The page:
How to make the drug problem disappear
So the war on drugs should be stopped just because 17-year-old Kian delos Santos was killed in cold blood by policemen?
Let’s face it. In any war, innocent civilians get hit in the crossfire.
Delos Santos happened to be in the wrong place at the time trigger-happy Caloocan cops wanted to test the lethality of their service pistols on drug suspects.
Those uniformed murderers should be punished to the fullest extent of the law but the government should not relent in its campaign to rid the country of the monstrous drug problem.
The problem with the antidrug campaign is that only the small fry get caught in the dragnet while the big fish seem to get away.
Of the thousands killed by the police, only two big-time drug personalities — Rolando Espinosa and Reynaldo Parojinog, both small town mayors — have been killed.
There are many more drug lords, most of them big-time politicians and prominent names in society, who are on the government’s drug list. Yet they remain scot-free.
Weeds keep regrowing, even more abundantly than the last, after their stems are cut but they die when uprooted.
The drug lords or traffickers are like the roots of weeds while small-time pushers and couriers are the stems.
The government is cutting off the stems by going after the small-time pushers and couriers.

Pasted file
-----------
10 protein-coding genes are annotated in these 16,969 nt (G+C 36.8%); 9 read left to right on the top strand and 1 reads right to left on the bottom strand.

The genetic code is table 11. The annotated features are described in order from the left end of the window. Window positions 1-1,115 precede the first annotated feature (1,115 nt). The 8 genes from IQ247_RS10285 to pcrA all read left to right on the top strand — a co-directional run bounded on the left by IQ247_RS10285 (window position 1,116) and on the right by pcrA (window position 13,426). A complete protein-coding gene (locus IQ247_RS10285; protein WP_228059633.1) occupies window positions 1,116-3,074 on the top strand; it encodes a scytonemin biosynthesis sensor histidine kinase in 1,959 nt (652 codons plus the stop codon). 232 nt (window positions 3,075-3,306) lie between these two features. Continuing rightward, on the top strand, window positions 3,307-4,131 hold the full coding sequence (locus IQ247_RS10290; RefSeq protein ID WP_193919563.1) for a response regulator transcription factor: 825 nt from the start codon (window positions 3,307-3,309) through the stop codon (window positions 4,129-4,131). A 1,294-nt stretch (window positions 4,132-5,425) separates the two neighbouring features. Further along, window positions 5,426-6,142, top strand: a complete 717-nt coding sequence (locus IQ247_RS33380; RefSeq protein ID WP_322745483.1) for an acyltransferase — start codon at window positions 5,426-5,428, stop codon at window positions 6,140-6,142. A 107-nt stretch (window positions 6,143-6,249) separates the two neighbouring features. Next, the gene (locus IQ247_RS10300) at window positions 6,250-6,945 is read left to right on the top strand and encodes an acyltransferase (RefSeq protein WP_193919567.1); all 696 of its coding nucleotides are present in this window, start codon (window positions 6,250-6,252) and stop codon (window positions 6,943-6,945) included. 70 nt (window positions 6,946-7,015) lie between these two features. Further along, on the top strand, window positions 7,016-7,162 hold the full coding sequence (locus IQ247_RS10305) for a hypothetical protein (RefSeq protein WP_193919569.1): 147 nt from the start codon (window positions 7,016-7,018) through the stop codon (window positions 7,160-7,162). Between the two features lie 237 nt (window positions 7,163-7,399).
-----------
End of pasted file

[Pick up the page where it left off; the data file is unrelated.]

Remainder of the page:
If all the drug lords and traffickers are caught, the drug problem will disappear.
Isidro Lapeña, a retired police general who until lately headed the Philippine Drug Enforcement Agency (PDEA), has been appointed to head the Bureau of Customs.
Lapeña replaced former Marine Capt. Nicanor Faeldon, a blabbermouth who was unbelievably incompetent.
A man of few words, Lapeña was chosen from a long list of possible replacements for Faeldon because he is an action man, a doer.
Let’s hope he doesn’t fall into the snake pit at the bureau like most of his predecessors.
When Philippine National Police Director General Ronald “Bato” dela Rosa, went to Puerto Princesa City recently, he was overheard telling policemen: “The Hagedorns have fallen out of favor that’s why you should go to work on them, especially Douglas.”
Bato was apparently referring to former Puerto Princesa Mayor Edward Hagedorn and his brother, Rep. Douglas Hagedorn.
And what did Bato mean by “trabahuhin sila” (work on them), referring to the Hagedorns?
I can’t speak for Douglas, who is allegedly a notorious character in Puerto Princesa City, but Edward was the best mayor the city has ever had.
Under Edward’s stewardship, Puerto Princesa boomed as a tourist destination. It was practically free of crime and drugs like Davao City under Rodrigo Duterte.
I should know: I am a part-time resident of Puerto Princesa.